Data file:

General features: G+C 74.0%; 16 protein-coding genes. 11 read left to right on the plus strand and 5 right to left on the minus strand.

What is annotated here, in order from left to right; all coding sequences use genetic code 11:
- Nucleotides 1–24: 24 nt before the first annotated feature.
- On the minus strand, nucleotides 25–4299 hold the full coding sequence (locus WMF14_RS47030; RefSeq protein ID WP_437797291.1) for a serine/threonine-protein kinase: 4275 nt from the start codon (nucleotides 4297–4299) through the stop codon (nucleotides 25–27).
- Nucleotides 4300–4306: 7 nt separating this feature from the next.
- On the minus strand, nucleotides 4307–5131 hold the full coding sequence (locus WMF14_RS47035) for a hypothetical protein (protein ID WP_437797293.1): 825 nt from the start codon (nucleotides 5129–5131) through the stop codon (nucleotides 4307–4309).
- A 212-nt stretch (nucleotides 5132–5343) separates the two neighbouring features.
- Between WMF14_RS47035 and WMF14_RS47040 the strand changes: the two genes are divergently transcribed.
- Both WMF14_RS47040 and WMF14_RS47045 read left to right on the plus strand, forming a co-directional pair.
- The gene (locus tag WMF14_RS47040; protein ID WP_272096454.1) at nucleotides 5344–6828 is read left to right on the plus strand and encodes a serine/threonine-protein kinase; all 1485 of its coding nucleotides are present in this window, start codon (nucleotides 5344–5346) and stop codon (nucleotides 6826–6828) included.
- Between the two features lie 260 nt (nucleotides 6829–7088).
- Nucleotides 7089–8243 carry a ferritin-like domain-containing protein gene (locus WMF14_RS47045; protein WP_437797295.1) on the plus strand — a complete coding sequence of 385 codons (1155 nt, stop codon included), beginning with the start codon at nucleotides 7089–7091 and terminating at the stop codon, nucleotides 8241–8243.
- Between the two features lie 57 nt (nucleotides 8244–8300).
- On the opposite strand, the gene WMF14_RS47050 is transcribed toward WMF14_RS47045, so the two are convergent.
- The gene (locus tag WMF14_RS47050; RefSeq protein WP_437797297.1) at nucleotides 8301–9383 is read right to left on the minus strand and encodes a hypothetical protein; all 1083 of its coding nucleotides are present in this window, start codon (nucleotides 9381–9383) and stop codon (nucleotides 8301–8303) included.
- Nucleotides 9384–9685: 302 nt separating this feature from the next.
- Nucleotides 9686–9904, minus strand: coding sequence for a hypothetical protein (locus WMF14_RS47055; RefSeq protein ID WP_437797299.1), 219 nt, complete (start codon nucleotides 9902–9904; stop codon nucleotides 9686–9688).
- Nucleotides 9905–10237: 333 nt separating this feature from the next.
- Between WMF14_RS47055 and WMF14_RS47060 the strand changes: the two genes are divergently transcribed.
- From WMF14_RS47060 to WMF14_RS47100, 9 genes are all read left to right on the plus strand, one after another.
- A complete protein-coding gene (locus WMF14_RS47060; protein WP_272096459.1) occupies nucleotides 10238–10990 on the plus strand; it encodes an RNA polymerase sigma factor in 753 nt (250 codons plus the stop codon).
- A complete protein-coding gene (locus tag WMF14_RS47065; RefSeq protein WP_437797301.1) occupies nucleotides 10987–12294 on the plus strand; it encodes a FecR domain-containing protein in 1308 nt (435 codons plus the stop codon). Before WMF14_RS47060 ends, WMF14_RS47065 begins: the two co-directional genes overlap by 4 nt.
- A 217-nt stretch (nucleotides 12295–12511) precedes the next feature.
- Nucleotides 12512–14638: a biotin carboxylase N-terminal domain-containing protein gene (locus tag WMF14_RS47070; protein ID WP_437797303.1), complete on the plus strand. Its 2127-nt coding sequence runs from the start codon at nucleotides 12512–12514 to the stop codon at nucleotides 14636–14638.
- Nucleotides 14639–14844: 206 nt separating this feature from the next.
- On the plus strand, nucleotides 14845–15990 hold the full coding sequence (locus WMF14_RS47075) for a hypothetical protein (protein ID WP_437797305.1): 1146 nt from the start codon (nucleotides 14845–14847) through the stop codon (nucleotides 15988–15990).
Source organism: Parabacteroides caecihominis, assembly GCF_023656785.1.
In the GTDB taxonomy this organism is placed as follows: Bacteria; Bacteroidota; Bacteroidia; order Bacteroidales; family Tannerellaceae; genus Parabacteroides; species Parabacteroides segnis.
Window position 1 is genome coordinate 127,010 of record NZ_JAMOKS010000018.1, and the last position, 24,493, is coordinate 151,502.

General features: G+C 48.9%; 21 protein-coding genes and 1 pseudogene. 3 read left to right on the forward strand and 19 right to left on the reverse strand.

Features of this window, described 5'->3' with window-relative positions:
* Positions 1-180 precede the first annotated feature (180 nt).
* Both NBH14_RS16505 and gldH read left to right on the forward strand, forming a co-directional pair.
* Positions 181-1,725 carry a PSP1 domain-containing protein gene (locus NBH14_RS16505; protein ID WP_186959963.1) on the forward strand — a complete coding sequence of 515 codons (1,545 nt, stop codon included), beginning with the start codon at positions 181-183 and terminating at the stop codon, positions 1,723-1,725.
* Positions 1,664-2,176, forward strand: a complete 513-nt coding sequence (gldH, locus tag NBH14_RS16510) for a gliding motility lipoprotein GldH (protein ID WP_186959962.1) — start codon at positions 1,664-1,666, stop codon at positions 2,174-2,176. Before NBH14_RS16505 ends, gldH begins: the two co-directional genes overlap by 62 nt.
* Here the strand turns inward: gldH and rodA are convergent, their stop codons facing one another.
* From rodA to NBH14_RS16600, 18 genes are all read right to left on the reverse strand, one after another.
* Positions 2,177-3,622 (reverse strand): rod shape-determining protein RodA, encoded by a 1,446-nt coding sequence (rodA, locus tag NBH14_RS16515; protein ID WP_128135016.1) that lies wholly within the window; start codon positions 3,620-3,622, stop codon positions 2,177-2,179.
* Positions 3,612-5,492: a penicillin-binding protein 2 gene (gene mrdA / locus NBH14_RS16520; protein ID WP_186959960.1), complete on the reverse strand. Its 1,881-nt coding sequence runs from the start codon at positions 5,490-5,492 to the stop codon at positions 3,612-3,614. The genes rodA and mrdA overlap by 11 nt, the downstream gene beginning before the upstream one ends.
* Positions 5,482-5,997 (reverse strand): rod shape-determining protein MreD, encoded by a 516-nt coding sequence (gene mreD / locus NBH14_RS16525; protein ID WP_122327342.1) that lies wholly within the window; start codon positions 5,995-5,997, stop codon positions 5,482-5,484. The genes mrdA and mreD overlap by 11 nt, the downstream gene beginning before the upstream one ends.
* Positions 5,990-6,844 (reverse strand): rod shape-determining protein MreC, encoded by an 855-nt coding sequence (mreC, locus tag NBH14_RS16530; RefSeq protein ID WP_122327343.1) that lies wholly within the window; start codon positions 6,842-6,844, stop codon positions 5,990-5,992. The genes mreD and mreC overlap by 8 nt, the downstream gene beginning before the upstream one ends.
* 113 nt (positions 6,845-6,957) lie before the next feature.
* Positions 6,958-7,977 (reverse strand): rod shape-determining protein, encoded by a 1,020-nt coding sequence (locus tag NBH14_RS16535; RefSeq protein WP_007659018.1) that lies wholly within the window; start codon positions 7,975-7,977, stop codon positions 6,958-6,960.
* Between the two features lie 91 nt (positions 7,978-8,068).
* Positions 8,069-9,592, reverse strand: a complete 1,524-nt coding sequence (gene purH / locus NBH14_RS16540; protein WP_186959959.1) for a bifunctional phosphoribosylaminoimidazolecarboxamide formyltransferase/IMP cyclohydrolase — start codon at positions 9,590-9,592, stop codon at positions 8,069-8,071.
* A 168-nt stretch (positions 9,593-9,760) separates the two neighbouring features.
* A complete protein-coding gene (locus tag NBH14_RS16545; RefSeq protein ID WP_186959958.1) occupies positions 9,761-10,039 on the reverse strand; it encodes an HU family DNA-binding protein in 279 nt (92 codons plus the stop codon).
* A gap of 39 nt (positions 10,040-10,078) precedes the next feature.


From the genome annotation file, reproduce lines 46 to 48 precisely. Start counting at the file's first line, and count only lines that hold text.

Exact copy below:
* A 168-nt stretch (positions 9,593-9,760) separates the two neighbouring features.
* A complete protein-coding gene (locus tag NBH14_RS16545; RefSeq protein ID WP_186959958.1) occupies positions 9,761-10,039 on the reverse strand; it encodes an HU family DNA-binding protein in 279 nt (92 codons plus the stop codon).
* A gap of 39 nt (positions 10,040-10,078) precedes the next feature.